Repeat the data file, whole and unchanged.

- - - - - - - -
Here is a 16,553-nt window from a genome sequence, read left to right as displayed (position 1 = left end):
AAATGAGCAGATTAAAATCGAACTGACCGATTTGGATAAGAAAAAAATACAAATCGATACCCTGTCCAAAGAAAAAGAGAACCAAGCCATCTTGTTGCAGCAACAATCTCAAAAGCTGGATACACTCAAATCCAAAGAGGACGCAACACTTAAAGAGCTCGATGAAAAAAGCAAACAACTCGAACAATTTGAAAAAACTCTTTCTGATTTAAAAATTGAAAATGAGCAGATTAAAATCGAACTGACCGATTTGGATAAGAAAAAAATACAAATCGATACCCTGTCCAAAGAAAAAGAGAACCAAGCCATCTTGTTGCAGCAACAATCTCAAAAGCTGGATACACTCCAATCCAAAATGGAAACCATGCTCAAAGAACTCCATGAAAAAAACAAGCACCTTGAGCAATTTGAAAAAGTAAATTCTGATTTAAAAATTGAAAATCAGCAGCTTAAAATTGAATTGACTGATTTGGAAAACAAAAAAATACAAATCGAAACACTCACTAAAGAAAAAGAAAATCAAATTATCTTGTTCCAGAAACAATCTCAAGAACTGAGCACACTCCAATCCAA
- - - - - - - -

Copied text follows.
Here is a 16,553-nt window from a genome sequence, read left to right as displayed (position 1 = left end):
AAATGAGCAGATTAAAATCGAACTGACCGATTTGGATAAGAAAAAAATACAAATCGATACCCTGTCCAAAGAAAAAGAGAACCAAGCCATCTTGTTGCAGCAACAATCTCAAAAGCTGGATACACTCAAATCCAAAGAGGACGCAACACTTAAAGAGCTCGATGAAAAAAGCAAACAACTCGAACAATTTGAAAAAACTCTTTCTGATTTAAAAATTGAAAATGAGCAGATTAAAATCGAACTGACCGATTTGGATAAGAAAAAAATACAAATCGATACCCTGTCCAAAGAAAAAGAGAACCAAGCCATCTTGTTGCAGCAACAATCTCAAAAGCTGGATACACTCCAATCCAAAATGGAAACCATGCTCAAAGAACTCCATGAAAAAAACAAGCACCTTGAGCAATTTGAAAAAGTAAATTCTGATTTAAAAATTGAAAATCAGCAGCTTAAAATTGAATTGACTGATTTGGAAAACAAAAAAATACAAATCGAAACACTCACTAAAGAAAAAGAAAATCAAATTATCTTGTTCCAGAAACAATCTCAAGAACTGAGCACACTCCAATCCAA